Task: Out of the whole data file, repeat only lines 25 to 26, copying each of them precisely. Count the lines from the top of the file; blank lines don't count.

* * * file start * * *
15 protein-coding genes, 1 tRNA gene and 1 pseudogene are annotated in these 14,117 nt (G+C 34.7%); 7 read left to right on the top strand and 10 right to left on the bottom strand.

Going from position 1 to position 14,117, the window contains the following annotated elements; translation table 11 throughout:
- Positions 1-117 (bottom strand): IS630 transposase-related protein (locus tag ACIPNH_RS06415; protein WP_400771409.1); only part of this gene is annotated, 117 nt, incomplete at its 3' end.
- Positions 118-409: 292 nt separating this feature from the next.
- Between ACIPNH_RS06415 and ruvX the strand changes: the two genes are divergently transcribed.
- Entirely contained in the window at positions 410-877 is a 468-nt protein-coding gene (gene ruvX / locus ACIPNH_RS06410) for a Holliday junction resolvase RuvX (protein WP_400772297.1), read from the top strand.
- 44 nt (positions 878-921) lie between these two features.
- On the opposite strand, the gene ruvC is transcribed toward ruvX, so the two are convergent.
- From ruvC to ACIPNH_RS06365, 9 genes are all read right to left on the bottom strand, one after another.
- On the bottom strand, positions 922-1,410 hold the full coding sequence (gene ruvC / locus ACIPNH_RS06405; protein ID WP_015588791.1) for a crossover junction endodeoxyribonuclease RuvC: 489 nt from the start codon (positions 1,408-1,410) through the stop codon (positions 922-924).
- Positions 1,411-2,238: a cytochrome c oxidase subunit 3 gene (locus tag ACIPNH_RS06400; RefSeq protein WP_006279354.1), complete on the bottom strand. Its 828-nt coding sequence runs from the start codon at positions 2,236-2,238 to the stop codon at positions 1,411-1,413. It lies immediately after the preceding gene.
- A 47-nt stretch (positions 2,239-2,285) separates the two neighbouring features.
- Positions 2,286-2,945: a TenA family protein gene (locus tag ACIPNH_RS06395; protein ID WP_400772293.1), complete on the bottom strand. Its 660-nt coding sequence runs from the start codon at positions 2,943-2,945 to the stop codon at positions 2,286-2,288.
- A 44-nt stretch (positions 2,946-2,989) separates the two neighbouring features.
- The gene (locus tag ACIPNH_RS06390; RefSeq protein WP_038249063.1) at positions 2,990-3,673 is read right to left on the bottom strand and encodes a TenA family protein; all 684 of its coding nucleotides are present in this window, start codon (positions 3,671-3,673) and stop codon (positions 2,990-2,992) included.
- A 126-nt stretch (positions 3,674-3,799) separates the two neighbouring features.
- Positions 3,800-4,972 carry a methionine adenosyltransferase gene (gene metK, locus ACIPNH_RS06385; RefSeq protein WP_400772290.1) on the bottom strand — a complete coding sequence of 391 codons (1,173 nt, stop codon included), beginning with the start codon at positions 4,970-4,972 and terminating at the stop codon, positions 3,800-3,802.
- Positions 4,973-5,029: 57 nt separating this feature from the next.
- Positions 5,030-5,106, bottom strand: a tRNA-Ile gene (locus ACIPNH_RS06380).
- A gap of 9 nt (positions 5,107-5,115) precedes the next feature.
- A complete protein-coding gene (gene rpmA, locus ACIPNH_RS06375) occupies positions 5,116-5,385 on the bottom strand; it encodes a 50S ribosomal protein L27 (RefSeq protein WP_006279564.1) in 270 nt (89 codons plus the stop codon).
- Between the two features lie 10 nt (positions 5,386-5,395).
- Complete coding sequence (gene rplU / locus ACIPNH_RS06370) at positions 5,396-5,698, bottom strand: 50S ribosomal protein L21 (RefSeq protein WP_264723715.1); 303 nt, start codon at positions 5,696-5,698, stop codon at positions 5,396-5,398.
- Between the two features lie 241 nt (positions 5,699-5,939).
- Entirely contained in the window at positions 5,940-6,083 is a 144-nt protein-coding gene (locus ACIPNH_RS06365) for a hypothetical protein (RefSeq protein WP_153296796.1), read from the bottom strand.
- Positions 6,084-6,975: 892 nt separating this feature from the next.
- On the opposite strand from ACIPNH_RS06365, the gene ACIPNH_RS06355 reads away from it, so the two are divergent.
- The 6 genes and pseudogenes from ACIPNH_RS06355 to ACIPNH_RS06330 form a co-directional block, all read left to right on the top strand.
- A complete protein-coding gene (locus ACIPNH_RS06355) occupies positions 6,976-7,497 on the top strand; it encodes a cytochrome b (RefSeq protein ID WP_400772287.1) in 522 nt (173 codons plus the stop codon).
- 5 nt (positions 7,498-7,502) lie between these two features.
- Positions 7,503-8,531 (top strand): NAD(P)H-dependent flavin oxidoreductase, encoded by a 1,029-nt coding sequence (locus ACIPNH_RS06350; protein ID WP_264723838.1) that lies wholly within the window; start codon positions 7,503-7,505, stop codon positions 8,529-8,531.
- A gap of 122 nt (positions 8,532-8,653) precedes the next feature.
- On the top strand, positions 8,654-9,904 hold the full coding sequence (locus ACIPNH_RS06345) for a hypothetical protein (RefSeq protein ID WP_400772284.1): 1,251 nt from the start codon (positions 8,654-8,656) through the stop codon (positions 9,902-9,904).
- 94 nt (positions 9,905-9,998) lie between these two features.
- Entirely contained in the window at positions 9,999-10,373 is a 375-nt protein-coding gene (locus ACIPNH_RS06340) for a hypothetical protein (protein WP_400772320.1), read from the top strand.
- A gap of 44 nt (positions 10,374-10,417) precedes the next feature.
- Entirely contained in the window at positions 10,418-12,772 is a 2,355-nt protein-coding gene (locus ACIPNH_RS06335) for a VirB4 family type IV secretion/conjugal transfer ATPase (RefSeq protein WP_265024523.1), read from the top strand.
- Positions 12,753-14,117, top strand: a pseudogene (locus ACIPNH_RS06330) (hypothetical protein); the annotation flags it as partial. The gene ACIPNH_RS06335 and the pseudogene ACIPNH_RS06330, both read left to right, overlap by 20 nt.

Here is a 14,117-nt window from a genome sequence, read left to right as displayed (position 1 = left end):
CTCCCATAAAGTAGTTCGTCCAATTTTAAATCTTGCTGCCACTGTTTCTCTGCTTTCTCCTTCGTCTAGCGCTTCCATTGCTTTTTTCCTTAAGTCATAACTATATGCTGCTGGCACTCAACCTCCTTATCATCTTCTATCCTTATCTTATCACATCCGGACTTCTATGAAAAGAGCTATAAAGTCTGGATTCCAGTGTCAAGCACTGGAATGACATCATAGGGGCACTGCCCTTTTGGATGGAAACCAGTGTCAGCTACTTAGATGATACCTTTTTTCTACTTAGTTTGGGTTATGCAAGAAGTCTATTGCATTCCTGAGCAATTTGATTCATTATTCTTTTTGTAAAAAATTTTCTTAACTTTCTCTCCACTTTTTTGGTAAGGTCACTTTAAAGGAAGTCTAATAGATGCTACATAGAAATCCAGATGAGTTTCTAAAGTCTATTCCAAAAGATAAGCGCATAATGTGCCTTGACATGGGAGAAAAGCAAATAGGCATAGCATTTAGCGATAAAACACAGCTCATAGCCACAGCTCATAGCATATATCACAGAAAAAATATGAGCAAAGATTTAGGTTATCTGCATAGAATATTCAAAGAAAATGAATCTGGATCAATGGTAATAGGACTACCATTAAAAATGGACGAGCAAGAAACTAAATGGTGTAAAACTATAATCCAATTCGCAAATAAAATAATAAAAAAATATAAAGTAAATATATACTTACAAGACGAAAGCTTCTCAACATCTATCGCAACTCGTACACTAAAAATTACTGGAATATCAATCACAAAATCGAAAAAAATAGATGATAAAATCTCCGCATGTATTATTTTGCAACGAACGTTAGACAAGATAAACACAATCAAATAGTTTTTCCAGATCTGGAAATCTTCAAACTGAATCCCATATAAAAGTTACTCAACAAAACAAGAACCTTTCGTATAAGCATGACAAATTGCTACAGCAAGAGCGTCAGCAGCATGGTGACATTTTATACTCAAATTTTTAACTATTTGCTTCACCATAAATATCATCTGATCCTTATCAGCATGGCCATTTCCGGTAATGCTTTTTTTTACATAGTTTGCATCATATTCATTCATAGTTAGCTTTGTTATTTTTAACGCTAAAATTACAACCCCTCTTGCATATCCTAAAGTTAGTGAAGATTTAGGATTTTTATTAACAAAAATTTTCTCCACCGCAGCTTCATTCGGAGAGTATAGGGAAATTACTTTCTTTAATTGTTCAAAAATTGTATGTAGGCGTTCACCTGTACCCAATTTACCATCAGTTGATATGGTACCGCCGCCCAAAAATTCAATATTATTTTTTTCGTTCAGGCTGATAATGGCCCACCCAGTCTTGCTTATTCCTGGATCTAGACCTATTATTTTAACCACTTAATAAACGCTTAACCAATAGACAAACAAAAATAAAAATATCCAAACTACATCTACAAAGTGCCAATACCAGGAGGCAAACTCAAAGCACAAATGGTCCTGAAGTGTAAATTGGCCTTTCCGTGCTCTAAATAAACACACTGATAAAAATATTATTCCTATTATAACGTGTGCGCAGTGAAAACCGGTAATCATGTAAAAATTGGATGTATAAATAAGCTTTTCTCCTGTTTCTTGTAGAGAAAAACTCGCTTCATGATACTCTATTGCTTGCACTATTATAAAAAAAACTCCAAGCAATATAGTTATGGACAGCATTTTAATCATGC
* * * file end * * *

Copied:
- Entirely contained in the window at positions 5,940-6,083 is a 144-nt protein-coding gene (locus ACIPNH_RS06365) for a hypothetical protein (RefSeq protein WP_153296796.1), read from the bottom strand.
- Positions 6,084-6,975: 892 nt separating this feature from the next.